Greek Wedding Traditions That Are Still Embraced In The 21st Century


     By Eivan’s Wedding Team  article author

Greek weddings are unique and special due to their special traditions. Though many and with different variations, there is something beautiful about these weddings.

Majority of Greek weddings follow most of the traditions. These traditions are passed down their valuable heritage to their upcoming generations.

As wedding photographers, we get the chance to witness and document these beautiful Greek orthodox weddings across the United States.

people sitting on chair inside church

Here are some beautiful Greek traditions that are still embraced today

Prika tradition


This is where the mother of the bride buys beautiful items or makes them for her daughter’s future wedding.

These items include

  • clothing
  • embroidery
  • crafts
  • linens

and other household items. She then stores them in a large chest for many years until the big day arrives.

After the engagement happens, the time for Prika, or dowry, delivery draws close. In the days leading to the delivery of the dowry, they display it for visitors to admire it. Displaying Prika was to make others wish it’s their daughter getting married.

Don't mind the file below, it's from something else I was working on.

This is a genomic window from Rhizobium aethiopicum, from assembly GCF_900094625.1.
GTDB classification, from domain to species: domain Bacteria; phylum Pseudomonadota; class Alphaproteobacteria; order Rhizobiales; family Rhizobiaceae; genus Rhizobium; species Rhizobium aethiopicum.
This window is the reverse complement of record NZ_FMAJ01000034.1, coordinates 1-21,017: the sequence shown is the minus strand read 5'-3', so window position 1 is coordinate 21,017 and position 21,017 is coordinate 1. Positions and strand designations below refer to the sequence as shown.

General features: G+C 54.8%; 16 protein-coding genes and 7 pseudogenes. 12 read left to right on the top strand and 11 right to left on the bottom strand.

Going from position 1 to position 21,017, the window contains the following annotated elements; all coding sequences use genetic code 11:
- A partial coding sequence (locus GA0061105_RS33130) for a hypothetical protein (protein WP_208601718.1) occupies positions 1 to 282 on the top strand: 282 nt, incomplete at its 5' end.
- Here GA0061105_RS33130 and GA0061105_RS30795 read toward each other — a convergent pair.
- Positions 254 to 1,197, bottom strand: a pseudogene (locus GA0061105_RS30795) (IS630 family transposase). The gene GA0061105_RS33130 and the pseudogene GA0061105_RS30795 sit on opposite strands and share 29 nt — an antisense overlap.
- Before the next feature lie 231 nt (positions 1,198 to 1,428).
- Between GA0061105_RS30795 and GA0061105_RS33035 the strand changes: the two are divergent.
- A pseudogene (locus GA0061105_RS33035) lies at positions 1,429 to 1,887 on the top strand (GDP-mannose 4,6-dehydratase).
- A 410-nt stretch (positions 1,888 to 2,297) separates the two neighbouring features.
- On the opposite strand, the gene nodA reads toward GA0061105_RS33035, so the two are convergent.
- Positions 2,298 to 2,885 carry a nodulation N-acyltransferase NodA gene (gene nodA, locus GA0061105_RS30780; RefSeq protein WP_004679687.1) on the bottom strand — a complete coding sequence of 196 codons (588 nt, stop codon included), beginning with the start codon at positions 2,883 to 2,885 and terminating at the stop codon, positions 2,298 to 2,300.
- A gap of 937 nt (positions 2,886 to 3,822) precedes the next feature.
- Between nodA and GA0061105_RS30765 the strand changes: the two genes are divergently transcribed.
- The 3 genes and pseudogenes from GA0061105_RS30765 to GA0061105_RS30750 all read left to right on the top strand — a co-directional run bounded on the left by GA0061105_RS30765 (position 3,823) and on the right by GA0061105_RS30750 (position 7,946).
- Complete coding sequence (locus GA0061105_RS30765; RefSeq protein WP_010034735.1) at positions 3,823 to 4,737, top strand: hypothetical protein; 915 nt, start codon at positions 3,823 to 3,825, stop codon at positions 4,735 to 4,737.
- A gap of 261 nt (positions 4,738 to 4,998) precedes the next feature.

Today, the dowry has changed a bit. Most parents of the bride are giving a gift of a home or helping the couple with buying a new house.

white and red beaded necklace

Engagement Ring

The Greek wedding ring is a gold band won on the left ring finger. The engagement ceremony is an important separate ceremony offering blessings to the couple.

After the engagement blessing, the groom gives the ring to his bride to be. The same ring is used as the wedding ring. It moves from the left to the right hand at the wedding ceremony.

woman in white sleeveless dress wearing white hat


Wedding date